In working up posts for Rivertop Rambles I try not to repeat myself (much). I try to cover my home ground and its streams to give you fresh perspectives on each outing, but on some occasions you may scratch your head and wonder. In the following, for example, you may note that there are no photos of fish or water.
I remember in Brautigan’s Trout Fishing in America the anecdote of 6th-grade boys getting into trouble after they quietly scrawled the words “Trout Fishing in America” on the backs of shirts worn by innocent 1st-graders. The reading of such insubordination will never help you catch more trout, but it’s still rather amusing and, by a stretch, it does have something to do with fishing.
I was helping young students learn the ins-and-outs of fishing through a tale called “Devil’s Bridge,” about striper fishing with environmental consciousness off Martha’s Vineyard. I extended one lesson on the ethics of catch-and-release by instilling the idea that a gamefish should be killed, when legal, only for food, and never for fun. Then we took a fly rod and reel to an emptied classroom and hallway and invited nature to be our guest. An empty classroom became the coast of Massachusetts (for stripers), and an empty hallway gave itself up for a mountain stream in Pennsylvania (with native trout).
I met up with Jim, and his sons (aged 13 and 15), to fish upper Kettle Creek on a recent outing. At one point, Jim was wading on ahead of us into the willows; I was hanging back, curious how the boys were doing at a deep pool near the forest. I guided the younger one to the far bank of the pool and told him to gaze down into the stream below a sunken log. Several large trout were hunkered in the depths, and I suggested that he switch his dry fly for a weighted nymph and, keeping a low profile on the bank, to give them a try.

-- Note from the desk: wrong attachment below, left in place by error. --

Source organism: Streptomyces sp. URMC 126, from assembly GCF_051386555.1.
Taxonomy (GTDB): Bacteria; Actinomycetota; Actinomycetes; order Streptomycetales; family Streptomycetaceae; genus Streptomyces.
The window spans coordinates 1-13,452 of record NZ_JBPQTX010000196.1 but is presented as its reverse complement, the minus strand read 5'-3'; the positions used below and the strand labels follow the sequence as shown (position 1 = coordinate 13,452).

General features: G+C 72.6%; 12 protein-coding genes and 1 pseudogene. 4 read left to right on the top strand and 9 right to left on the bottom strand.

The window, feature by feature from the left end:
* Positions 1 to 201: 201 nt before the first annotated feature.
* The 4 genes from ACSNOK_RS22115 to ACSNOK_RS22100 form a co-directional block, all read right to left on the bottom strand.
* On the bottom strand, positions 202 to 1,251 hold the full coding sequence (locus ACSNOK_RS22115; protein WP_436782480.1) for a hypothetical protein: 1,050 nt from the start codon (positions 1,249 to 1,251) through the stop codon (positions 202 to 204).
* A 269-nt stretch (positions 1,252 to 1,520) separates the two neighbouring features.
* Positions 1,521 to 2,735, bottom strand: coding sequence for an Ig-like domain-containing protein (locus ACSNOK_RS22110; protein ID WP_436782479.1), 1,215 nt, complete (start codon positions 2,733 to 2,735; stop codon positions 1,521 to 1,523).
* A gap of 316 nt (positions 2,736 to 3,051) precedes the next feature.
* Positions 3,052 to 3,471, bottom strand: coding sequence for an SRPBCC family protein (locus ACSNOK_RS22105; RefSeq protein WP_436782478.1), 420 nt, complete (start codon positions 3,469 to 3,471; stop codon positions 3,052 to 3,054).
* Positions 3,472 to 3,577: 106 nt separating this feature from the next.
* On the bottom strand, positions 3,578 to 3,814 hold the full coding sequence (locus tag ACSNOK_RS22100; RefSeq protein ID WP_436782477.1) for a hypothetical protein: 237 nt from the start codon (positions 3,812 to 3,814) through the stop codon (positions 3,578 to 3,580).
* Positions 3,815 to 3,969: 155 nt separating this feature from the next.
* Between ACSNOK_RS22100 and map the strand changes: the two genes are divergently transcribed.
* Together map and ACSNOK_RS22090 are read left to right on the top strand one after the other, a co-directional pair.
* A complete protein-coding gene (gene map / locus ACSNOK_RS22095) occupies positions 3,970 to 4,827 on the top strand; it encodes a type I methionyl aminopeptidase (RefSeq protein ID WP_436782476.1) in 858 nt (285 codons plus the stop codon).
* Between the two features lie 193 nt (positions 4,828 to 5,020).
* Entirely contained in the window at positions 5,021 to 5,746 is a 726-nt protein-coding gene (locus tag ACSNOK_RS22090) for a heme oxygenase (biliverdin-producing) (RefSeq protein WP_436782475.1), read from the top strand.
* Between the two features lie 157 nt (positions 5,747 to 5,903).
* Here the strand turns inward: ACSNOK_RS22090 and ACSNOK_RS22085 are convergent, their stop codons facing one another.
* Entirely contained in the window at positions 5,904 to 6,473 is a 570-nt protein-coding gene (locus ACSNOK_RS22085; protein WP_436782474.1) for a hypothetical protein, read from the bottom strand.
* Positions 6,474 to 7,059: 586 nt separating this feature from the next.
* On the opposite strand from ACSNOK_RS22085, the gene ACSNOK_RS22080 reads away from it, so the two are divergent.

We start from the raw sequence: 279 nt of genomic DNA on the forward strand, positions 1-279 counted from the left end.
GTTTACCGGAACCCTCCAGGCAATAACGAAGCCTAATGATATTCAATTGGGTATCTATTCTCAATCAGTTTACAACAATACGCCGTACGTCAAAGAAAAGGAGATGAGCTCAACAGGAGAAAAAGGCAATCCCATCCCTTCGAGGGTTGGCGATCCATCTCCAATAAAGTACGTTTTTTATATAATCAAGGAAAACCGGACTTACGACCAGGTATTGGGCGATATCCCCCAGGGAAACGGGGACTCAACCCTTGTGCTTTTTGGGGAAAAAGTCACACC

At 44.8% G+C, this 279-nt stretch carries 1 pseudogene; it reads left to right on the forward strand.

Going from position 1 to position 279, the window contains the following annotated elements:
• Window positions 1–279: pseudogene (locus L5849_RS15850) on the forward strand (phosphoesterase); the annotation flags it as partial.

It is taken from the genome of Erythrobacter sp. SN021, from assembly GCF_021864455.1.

I went upstream with the older son to give the riffles a shot. Twenty minutes later we heard a shout. The younger boy, Jared, was runnng toward us on the bank. He cradled a large trout at his chest, and yelled, “Have you got a net, or something?” I raced over and congratulated him while dropping the trout into my net. We placed it in the water for a couple of photos then a quick release. An impressive brown! Jared was excited, to say the least, and thankful for the recognition. He was even more thankful that his fish had survived, had come out of the blue, to pause, and swim away.
…Pale blue eyes/ Gazing down/ From your ivory tower/ Through the haze/ All broken and bruised…
The weather had cleared wonderfully on my birthday. In the evening I decided to fish the Genesee River for a first time this season. Arriving at the river, I realized my mistake. The water was high and muddy for some reason. I missed one rising trout, but was more absorbed by the problems I saw– muddy water pouring from a trib called Cryder Creek, eroded banks, and the growth of that invasive plant called Japanese knotweed.
I was getting the birthday blues, just tacking on another year of wrinkling age. I thought of Bert Jansch, my favorite English folk musician, playing his acoustic blues with grace and rawness. This was not what I expected. It was like going out to buy a pint-sized cake with a candle on top, to light the thing in solitude then blowing out the flame to let the nighttime in. I needed Dylan Thomas, with his poem of rage, to carry on and cast a line against the darkness.
My wife had thought I was glum that evening because I’d received no special gift or recognition from her. That may have factored into my plaintive behavior, but there was more to it.
I had come of age with Sergeant Pepper and the Beatles (I can still remember)…”Will you still feed me/ Will you still need me/ When I’m…” Yeah. Way back then, a premonition had entered that would resonate forever. Eventually, age would grab me by the nether parts (if I was lucky to make it that far) and cause me to reflect. Okay, but otherwise? How about some cake and ice-cream, honey, or a kiss to make me smile?
Then: out of the blue (next evening) came an automobile. Holy Caddis! A brand-new Nissan in the driveway, an Altima with a birthday balloon attached! Was it my wife’s new car for work? (Traditionally, when she and I snagged a new vehicle, I was given the old one for my work and fishing jaunts, no matter how decrepit).